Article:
As the only major Wall Street firm with sizeable CEE coverage (excepting obviously White & Case’s very different model), there were specific reasons behind Weil’s withdrawal. These included a strategic move to focus on the key money centres (the firm also left the Middle East in 2017), a huge amount of local government-related work exposing it to the political turmoil and a large domestic client base not inclined to pay the fee levels demanded by the US elite. Continue reading “Letter from… Warsaw: Weil’s withdrawal from CEE marks a new phase, not the end, of international firms’ regional domination”

Comment: 2020 forecast – City giants forced to offer flexible partnership

Comment: 2020 forecast – City giants forced to offer flexible partnership

I’m going to resist the urge to bang on about the year in review, Brexit or even offer a 2010s retrospective. Not much changed in the profession during the decade – apart from the much-documented onslaught of US law firms – and one way or another we will still be facing another Brexit cliff edge next year.

So we turn instead to something that touches the industry where it lives and breathes: partnership. It defines those who hold it, elevating some while corrupting others, shapes a huge global industry and remains the dominant motivational tool for the profession. The second most-read commentary I ever wrote at Legal Business was a piece earlier this year noting that major law firms have broken their social contract by pushing partnership promotions ridiculously late (the most read was a 2016 piece saying Ashurst needed to pull itself together). Continue reading “Comment: 2020 forecast – City giants forced to offer flexible partnership”

Comment: If A&O’s new leadership team can’t get a mandate, who can?

Comment: If A&O’s new leadership team can’t get a mandate, who can?

Writing at the end of November, with this issue hitting desks only a day or two before the candidates for Allen & Overy (A&O)’s leadership elections are announced – this column is truly hostage to fortune. Who will emerge to lead what has for many been the Magic Circle’s most effectively-led player will have significance spreading well beyond A&O’s City HQ. Still, a good track record cannot be counted on swinging re-election for senior partner Wim Dejonghe, thanks to the firm’s marathon but unsuccessful merger attempt with O’Melveny & Myers. That deal had many supporters but also some entrenched opposition, not least a vocal group of City corporate partners. And even many who were sympathetic grew understandably uneasy at the length of time the deal dragged on. Consequently, this looks to be no rubber-stamping exercise for a second term, even if many believe Dejonghe will run again and stands a good chance of re-election. The open nature of the race was further underlined by the late-minute announcement from managing partner Andrew Ballheimer that he would not seek a second term.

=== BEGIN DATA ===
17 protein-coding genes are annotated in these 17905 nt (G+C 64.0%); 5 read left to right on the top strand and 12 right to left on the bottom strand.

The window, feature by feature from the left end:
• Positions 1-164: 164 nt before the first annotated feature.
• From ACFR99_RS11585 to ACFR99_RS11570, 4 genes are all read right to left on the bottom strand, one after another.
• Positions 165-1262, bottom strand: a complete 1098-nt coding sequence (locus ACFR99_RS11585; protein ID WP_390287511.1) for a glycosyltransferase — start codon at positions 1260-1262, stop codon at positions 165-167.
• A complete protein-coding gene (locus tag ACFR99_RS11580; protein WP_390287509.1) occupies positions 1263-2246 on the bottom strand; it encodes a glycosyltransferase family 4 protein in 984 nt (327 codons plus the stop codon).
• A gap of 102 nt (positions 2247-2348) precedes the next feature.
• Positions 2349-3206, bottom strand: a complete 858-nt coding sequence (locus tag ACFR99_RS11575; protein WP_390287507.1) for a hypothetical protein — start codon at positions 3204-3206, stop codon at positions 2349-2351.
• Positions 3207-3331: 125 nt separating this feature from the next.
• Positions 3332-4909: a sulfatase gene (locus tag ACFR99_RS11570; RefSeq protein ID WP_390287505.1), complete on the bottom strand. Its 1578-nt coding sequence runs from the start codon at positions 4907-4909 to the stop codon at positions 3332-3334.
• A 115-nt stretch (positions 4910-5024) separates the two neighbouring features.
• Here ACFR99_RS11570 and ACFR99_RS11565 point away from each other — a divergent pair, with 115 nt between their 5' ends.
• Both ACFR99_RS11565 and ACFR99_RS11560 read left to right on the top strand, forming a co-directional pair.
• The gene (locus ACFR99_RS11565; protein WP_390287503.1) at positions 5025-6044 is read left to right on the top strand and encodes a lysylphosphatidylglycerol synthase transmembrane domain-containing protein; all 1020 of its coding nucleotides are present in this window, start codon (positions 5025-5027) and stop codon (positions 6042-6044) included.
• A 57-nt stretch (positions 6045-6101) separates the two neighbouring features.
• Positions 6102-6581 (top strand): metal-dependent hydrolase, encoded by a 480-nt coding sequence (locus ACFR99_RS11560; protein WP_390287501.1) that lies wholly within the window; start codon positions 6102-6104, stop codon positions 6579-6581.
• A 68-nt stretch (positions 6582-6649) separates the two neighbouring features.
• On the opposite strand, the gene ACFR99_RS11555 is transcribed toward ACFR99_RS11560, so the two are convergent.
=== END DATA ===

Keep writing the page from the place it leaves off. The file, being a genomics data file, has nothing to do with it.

Potential candidates are currently keeping their powder dry, but for months there has been talk that the popular and effective banking co-head Philip Bowden will stand as senior partner, representing a serious candidate with a huge constituency. Even a two-horse race is hard to call, but there has also been suggestion that infrastructure head David Lee could throw his hat in. And the managing partner role is expected to attract a wider field: projects head Gareth Price has been cited, another rock solid candidate, while litigation chief Karen Seward must be weighing her chances. Continue reading “Comment: If A&O’s new leadership team can’t get a mandate, who can?”

Comment: New Law needs a new dictionary to get that promised breakthrough

Comment: New Law needs a new dictionary to get that promised breakthrough

For more than a decade now technology and innovation jargon has been pushing its way inelegantly into the legal sphere. But with what result? Certainly, it has led to industrial levels of hype as cloying Silicon Valley-speak took hold in even the most inhospitable arenas. But more to the point for the development of the industry is the endemic confusion it has sown.

Without re-treading this month’s cover feature on the substance of law firms’ New Law divisions, it is clear that the industry struggles enormously to articulate these services, both at conventional law firms and pure-play providers. Continue reading “Comment: New Law needs a new dictionary to get that promised breakthrough”